How To Stop A Runaway Car

January 27, 2010

Toyota's ride to the top of the sales charts has struck a serious speed bump.  The National Highway Traffic Safety Administration says that some Toyota and Lexus vehicles can  unexpectedly accelerate when their throttles stick open.

Toyotas aren't the only cars that might run away, in the hands of a less experienced driver.  Nonetheless, the scope of Toyota's recall, and the fact that many Toyotas don't have "fail-safe" brakes or "smart throttles" raise safety concerns.

New action separate from floor mat recall

Last fall, Toyota warned that unsecured floor mats jammed accelerator pedals.  The NHTSA, however, said the incidents it investigated revealed additional problems.  Later, Toyota announced it would reshape gas pedals and add a brake override system to certain vehicles.

Toyota now says that throttle pedals might stick under rare conditions, under this separate recall.  This confirms the NHTSA's concerns.  Other factors that compound the problem and could lead to more accidents: the company's widespread use of keyless push-button ignitions that require you to hold the button for at least three seconds before the engine shuts off, and difficulty stopping when only pressing on the brakes.

At a Chicago automotive press event, I asked Nissan's Brian Brockman about smart pedals.  He says that most new Nissan and Infiniti cars have them.  Furthermore, German brands such as Mercedes and VW have effective fail-safe brakes.

Expect a federal mandate for industry-wide use of smart pedals.  Since "drive-by-wire" throttles are common, this makes sense.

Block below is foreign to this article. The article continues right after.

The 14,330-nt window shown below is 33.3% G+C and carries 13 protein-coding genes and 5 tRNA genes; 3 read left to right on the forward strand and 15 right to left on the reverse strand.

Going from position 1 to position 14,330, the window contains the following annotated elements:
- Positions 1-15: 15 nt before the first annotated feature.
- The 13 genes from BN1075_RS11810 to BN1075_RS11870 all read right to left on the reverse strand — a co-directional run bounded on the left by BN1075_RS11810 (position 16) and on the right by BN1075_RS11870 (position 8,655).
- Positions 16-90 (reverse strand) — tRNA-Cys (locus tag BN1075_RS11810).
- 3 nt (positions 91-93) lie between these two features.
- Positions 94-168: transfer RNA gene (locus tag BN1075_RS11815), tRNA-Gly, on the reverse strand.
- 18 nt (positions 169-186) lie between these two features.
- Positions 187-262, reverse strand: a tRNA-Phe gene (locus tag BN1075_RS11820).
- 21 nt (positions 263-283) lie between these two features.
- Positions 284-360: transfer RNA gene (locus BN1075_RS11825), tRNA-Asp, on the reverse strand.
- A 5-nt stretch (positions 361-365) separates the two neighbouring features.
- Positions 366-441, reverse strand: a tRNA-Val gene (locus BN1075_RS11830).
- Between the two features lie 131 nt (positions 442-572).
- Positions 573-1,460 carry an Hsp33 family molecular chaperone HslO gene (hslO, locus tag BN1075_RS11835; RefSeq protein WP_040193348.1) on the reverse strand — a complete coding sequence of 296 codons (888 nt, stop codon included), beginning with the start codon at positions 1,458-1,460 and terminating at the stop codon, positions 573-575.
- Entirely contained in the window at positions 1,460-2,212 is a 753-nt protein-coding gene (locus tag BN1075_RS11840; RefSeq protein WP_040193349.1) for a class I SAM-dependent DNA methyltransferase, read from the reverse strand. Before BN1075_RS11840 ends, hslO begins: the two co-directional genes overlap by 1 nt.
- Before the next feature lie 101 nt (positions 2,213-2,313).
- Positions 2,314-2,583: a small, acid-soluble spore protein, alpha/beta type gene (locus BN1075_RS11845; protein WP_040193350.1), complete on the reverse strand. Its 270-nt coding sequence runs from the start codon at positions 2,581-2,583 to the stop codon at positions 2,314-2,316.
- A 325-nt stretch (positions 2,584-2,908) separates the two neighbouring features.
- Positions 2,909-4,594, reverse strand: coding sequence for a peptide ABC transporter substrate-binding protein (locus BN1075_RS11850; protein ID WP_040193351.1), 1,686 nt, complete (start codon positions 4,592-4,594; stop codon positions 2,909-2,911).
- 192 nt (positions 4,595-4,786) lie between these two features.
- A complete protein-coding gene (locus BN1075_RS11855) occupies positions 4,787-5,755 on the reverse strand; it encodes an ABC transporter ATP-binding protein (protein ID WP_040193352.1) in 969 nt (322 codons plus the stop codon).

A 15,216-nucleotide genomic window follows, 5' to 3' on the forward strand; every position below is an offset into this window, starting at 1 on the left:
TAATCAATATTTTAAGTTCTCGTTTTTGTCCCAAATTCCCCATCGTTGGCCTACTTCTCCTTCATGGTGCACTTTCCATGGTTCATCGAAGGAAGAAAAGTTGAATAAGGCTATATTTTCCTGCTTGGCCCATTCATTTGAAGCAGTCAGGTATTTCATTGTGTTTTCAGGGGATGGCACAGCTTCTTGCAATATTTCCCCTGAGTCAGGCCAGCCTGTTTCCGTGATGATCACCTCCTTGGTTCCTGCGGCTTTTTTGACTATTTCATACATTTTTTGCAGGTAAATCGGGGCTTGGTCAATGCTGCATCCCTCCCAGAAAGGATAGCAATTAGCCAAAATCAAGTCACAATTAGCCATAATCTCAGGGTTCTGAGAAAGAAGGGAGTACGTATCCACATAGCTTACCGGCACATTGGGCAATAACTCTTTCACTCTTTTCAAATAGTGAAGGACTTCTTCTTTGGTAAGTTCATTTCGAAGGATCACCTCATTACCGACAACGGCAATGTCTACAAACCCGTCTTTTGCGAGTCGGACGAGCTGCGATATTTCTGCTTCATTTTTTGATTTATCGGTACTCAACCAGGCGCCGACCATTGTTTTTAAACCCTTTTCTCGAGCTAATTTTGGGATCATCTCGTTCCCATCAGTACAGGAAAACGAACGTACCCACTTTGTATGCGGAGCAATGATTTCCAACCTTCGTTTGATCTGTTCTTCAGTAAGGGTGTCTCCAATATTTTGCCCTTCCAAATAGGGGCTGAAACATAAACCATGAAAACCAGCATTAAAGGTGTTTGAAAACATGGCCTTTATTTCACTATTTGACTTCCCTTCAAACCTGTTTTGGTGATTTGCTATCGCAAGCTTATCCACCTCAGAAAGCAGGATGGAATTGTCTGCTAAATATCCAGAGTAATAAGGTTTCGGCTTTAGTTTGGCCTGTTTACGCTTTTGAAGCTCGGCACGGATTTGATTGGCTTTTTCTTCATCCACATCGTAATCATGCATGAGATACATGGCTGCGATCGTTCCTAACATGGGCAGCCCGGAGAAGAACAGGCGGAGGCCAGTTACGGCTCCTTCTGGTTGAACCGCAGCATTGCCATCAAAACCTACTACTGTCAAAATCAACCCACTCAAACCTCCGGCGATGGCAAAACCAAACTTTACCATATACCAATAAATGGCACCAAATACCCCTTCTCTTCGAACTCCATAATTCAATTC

How to stop a runaway car

Until all cars have them, you should know how to stop a "runaway" car. One of my first driving experiences involved a gas pedal that didn't release.  The "floating" gas pedal stuck under a misplaced floor mat.  Since this was a stick-shift car with manual steering and no steering wheel interlock, my father quickly grabbed the keys and shut the engine off.  He prevented push rods flying through our Ford Country Sedan's hood and taught a valuable lesson.

Automotive engineers say follow these steps if you're involved in a case of unexpected acceleration:

1.  Press the brake pedal down.  Do not pump; you'll lose power assist.

2.  Shift into neutral.  Practice this in a safe location; finding neutral might be difficult.

3.  Use the brakes to bring the vehicle to a stop on the roadside.

4.  Shut off the engine.

5.  Shift into park.

Get the latest on the Toyota safety recall at TheCarConnection

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